“If all the people leave the building there is no organization left in it. The organization is the people, their relationships, their motivations, their energies, their values, their aspirations or lack of them. It’s a living breathing thing. A successful organization is one that reciprocates with its environment and one that helps to enrich the environment upon which it depends. When that relationship is broken the organism dies.” – Sir Ken Robinson
On a typical day, how do you think your employees would answer the question: “How was work?” Be honest. I think the answer would reveal some things about your company culture. Now…how do you WANT your employees to answer the question: “How was work? I think your response here would start a conversation about the type of culture you want.
What if we based our goals around company culture on that one question? You probably get asked this question on a regular basis. Perhaps even daily. It’s as routine as “How are you?” or “Good morning.” The answer can go either way depending on the situation. It could be good, bad, or neutral. A series of recent events led me to wonder about the prevalence of this question and about its relation to company culture. Below is one of the events that sparked these thoughts.
A Conversation with My Stepdad, Max.
“Hi Shida. I was calling to see how your first day at work was. Mine was FANTASTIC.” My stepdad left this message for me on the evening of October 28. We both started a new job on this same day. We were both excited about our new opportunities and spent the week before getting ready in our own way. For me, that meant getting my car fixed, doing some reading, and getting lots of rest. For him it meant getting his work-related supplies organized, getting a haircut and also getting rest. The night before our first day we checked in with each other. Coincidentally, we’d both signed up to arrive at 7:30 a.m. So by the 9 o’clock hour on the night before, we were preparing for sleep.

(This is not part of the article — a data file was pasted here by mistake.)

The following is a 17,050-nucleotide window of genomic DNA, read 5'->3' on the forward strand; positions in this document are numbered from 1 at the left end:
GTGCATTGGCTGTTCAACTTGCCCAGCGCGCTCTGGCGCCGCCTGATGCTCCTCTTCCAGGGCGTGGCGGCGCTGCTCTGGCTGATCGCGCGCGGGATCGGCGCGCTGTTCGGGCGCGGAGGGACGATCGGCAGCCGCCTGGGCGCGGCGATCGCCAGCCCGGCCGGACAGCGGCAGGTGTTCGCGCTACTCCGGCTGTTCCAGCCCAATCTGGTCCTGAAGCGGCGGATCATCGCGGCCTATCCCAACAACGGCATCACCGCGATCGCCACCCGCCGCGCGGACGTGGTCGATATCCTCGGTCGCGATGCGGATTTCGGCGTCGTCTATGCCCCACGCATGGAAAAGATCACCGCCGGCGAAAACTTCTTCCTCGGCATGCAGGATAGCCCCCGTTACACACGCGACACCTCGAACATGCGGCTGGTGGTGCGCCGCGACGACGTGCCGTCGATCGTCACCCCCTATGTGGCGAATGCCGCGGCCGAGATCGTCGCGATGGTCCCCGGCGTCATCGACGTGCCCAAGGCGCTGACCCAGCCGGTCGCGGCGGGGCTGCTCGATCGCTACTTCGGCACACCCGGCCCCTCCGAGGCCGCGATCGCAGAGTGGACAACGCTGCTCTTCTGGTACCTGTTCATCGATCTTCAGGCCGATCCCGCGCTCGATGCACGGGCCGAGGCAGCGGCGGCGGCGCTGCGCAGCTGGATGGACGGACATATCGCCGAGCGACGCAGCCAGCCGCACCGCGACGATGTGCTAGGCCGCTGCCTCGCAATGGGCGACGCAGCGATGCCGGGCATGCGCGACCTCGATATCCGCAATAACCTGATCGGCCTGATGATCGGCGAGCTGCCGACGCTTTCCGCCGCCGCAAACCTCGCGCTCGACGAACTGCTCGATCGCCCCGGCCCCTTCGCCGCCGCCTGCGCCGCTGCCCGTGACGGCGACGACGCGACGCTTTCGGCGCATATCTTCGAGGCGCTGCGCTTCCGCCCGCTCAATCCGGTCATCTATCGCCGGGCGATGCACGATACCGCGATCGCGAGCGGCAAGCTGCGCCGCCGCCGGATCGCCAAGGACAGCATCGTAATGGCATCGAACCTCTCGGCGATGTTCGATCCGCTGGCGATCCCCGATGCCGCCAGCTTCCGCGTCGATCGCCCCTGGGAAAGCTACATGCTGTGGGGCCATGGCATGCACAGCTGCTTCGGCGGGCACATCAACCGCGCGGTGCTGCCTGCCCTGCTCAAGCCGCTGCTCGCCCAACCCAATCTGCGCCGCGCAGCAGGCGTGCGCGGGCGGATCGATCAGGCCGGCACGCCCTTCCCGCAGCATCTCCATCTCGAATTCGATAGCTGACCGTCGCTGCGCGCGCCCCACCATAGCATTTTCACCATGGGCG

On the evening of October 28, he called to see how my first day was. His was FANTASTIC. And over the past couple of weeks we’ve continued the check-ins. It was pretty coincidental that we’d resigned around the same time, had some time off in between, and started on the same day. These events have made each of us a little more interested in the others situation. Others have been interested in my new adventures, too. During my first two weeks on the job, friends and fam called every day. The words they spoke were: “How was work today?” But the tone of their voices said: “Do you really like your new job? We really hope you do because we’d hate for you to have made a bad decision so…you like it for real?”
I’ve started new jobs before, and each time my loved ones focused on something different. This time around they have been really focused on my contentment – with the office environment, with my team and with the work. The last time around they were concerned about whether or not I could learn from the position. And rewind back to 2007, they were all just happy I’d found a J.O.B. Regardless of the situation though, their probing usually begins with a “How was work?”
Keep in mind that this is probably the case with many of your employees, too. So as you continuously muse on your workplace culture, consider that you might be able to cut your meetings on the topic in half by starting with the one question that touches just about everyone: HOW. WAS. WORK?” Once you figure out how you’d want your employees to answer that question you’re halfway there.